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NFSA Stories: The Drifting Avenger

NFSA Stories: The Drifting Avenger (Koya No Toseinin)

Child actor revisits film from 50 years ago
 Amanda Diaz

On a recent holiday to Australia, a former child actor visited the NFSA to watch the Japanese Western he starred in more than 50 years ago.  

Koya No Toseinin

When Kevin Cooney was 13 years old, he starred in a Japanese Western that was shot in New South Wales. Fifty-two years later, he had the chance to watch the English version of the film for the first time.  

Koya No Toseinin (AKA The Drifting Avenger) is a 1968 revenge tale starring legendary Japanese actor Ken Takakura. The story is set in America during the cowboy era and follows the son of a former samurai on a mission to avenge his parents after they are killed by stagecoach robbers.  

The American-born Cooney plays Mike, who blames Ken (Ken Takakura) for killing his father. In this dramatic scene, Ken appears mortally wounded and asks Mike to end his life, to the horror of Mike's mother, Rosa (Judith Roberts):

The Drifting Avenger (Koya No Toseinin), 1968. NFSA title: 7656. It's unfortunate that the film has been dubbed into English as it detracts from what is an accomplished piece of direction and editing. The music effectively adds drama.

Discovered while shopping

The third of ten children, Kevin had moved to Japan with his family at the age of seven because of his father’s job with the US Government. One day, he was shopping for tennis racquets with one of his brothers when they were approached by a talent agent. The Cooney family ended up starring in a number of different print advertisements. Then, the audition for The Drifting Avenger came up.  

'My younger sister and I took the train from our town to Tokyo to meet our agent at Toei’s Motion Picture studios', Kevin recalls. 'The entire crew was Japanese and I was fluent [in the language], which helped a lot.' 

After answering a number of questions, Kevin was told he had landed the role. 'I went home and told my mother I got the part and was going to Australia for a month!', he remembers.  

Stunts and Stampedes

The Drifting Avenger, a Japanese–Australian co-production, was filmed on location at Goonoo Goonoo station, a heritage-listed cattle station outside of Tamworth. Three Australian production companies – Ajax, Supreme Sound and Artransa Park Studios – provided the Toei Motion Picture company with the filming equipment they needed. Outdoor scenes were all shot in Australia, while the interior scenes were filmed at Toei Studios in Tokyo, requiring Kevin to take the occasional day off school.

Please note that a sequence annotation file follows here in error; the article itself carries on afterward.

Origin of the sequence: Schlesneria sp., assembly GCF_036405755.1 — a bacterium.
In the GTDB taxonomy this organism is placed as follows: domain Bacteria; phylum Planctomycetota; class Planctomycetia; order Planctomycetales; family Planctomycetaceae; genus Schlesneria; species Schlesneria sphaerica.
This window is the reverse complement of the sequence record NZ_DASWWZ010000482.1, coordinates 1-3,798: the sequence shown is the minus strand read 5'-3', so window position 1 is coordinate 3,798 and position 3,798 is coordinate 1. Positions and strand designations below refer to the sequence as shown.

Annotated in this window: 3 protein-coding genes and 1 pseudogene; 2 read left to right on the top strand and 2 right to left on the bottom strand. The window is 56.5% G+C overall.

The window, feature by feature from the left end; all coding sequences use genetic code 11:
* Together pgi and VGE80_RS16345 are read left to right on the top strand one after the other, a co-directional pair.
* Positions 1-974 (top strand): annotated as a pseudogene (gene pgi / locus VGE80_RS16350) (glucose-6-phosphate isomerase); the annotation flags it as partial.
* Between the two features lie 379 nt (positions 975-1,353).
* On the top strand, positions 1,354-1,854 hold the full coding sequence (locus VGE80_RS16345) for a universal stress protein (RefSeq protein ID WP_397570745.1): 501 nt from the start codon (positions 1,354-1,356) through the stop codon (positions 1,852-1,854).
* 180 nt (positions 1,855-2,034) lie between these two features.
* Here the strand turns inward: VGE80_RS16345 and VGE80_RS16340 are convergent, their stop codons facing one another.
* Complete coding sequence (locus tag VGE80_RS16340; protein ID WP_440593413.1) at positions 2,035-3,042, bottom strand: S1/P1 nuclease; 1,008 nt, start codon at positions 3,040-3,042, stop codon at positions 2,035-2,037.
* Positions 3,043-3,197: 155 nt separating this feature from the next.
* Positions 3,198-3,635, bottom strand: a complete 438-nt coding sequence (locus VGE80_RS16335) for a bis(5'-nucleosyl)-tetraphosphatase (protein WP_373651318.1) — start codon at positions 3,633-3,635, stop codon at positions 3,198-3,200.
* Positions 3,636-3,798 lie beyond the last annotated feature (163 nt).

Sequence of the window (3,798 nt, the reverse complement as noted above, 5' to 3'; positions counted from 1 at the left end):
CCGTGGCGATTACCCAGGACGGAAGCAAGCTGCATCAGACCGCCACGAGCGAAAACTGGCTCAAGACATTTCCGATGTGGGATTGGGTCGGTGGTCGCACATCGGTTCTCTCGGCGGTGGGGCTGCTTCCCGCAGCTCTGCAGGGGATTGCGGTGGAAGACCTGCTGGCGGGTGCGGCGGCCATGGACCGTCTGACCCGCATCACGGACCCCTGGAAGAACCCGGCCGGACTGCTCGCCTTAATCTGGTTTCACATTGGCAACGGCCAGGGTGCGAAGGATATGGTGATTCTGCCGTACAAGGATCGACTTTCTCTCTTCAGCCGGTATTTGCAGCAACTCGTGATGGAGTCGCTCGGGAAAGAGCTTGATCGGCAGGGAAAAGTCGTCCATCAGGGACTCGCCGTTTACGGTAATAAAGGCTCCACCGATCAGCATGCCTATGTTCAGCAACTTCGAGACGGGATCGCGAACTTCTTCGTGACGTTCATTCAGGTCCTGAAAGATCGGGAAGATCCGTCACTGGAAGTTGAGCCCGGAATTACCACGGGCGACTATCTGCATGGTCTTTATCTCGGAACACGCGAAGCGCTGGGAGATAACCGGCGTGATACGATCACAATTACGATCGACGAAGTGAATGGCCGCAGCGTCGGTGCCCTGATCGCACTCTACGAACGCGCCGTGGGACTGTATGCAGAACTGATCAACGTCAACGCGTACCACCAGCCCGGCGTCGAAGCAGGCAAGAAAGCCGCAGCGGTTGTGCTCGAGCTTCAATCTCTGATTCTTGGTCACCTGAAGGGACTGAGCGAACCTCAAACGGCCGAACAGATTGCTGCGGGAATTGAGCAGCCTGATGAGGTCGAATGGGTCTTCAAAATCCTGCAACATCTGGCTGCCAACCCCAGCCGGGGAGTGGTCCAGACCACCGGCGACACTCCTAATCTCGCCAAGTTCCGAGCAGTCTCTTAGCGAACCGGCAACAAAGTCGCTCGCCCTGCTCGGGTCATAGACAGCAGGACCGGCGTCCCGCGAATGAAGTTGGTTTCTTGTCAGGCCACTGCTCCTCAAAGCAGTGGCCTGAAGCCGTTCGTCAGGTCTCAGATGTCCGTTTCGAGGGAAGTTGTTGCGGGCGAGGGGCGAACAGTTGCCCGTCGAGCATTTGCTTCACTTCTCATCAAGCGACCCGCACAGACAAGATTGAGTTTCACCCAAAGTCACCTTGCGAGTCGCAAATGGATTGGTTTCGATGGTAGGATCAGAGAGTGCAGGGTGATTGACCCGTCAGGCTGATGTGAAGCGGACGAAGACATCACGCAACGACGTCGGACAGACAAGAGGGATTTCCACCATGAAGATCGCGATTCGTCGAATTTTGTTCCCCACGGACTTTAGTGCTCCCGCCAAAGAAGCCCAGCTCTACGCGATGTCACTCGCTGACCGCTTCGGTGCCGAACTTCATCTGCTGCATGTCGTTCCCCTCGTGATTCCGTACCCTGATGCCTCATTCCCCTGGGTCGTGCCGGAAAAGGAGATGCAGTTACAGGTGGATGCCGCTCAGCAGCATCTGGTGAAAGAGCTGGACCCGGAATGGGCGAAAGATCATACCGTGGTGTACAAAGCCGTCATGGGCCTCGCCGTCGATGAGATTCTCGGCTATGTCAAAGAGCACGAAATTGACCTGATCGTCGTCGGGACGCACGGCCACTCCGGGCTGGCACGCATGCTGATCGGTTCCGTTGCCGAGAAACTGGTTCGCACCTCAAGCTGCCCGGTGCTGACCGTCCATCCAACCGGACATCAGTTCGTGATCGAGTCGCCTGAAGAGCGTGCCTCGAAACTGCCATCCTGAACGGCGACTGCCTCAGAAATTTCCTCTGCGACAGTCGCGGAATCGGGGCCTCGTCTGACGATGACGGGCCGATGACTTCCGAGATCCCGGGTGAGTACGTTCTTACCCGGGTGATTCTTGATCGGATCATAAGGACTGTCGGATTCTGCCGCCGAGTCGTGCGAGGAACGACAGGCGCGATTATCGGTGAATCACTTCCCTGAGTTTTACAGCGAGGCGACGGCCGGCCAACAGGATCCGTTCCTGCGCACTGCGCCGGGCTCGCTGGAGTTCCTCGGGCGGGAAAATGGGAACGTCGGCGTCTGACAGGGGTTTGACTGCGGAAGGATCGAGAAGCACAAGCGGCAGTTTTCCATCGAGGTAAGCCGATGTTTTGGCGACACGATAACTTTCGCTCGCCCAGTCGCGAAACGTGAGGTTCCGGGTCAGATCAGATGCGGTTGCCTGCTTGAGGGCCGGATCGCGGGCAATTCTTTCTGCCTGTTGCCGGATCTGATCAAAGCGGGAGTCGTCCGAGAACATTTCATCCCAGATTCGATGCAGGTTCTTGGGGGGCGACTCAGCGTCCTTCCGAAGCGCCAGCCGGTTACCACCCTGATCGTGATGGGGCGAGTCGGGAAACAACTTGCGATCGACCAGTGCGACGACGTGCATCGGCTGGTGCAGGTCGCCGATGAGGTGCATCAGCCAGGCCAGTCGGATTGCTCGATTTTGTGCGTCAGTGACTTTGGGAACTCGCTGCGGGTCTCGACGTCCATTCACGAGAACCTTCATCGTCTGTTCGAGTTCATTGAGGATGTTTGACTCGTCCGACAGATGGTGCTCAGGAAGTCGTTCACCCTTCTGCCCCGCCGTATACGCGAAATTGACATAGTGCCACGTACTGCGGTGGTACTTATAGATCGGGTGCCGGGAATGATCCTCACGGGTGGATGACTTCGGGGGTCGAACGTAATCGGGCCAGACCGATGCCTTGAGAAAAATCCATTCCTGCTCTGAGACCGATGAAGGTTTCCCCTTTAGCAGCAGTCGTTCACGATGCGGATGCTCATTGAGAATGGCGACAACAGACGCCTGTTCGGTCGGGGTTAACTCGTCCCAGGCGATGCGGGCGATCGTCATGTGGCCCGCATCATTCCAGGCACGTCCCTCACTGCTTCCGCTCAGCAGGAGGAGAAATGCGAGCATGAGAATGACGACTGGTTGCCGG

In the film, Kevin’s character Mike eventually forms a bond with Ken Takakura’s vengeance-seeking hero (also named Ken). One of Japanese cinema’s biggest stars, Takakura was renowned for playing the brooding outsider in gangster films.

'He was a very nice man', says Kevin today. 'He was very good to me on and off the set. I think it was easier for him to be with the kids who didn’t look at him as just a star. He was just another person to us.'

Although Takakura was the action hero of the film, Kevin’s role also required a surprising number of stunts. His character wields guns and rides horses during the movie.

I knew nothing about guns or horses. They showed me how to shoot a rifle while we were on location. I have never fired one since.

- Kevin Cooney

Kevin’s first experience of horseriding was also on set, as part of a scene in which Ken Takakura must prove himself by taming a wild horse. The production used a stunt double for a later scene in which Kevin’s character fell off his horse during a stampede:  

The Drifting Avenger (Koya No Toseinin), 1968. NFSA title: 7656. The tracking shot of the stampeding cattle conveys a real sense of drama and the actors do appear to be in real danger. It's a pity the dubbing into English works against the realism of this scene.

'The person who actually fell off the horse was the daughter of the person the studio had hired to supply all the horses for the movie', Kevin recalls. 'I believe she was kicked in the head during the scene, but she was OK.'

One and Done

Kevin has fond memories of the film’s premiere in Tokyo, which his whole family attended. At the end of the movie, Ken Takakura was interviewed on stage and was asked the name of the boy in the film. Takakura asked Kevin to stand up, and the entire audience gave him a round of applause – with someone even asking for his autograph on his way out. 

This was not the only perk of fame he enjoyed. 'I went to see the movie a second time at our local theatre with a couple of my friends', says Kevin. 'The girl at the ticket booth recognised me and let us in for free.'  

Although the film was shot in English, the version Kevin watched as a teen was dubbed into Japanese. He had the opportunity to watch the English version for the first time at the NFSA on a recent holiday to Australia.

His sister Patty, the same sister who accompanied him to his audition all those years ago, was the first to discover it in the NFSA collection.  

To Kevin’s surprise, the English version of the film had also been dubbed by different actors. He and his wife still enjoyed viewing the film despite this fact.

'My wife was very excited to see the movie and finally understand the plot', he says. 'I was able to relate a lot of the memories I had during filming.'  

Although Kevin enjoyed making the film, he chose not to continue acting. 'This was the highlight of my career,' he says. 'One and done. I was 13 years old and it was a great experience.'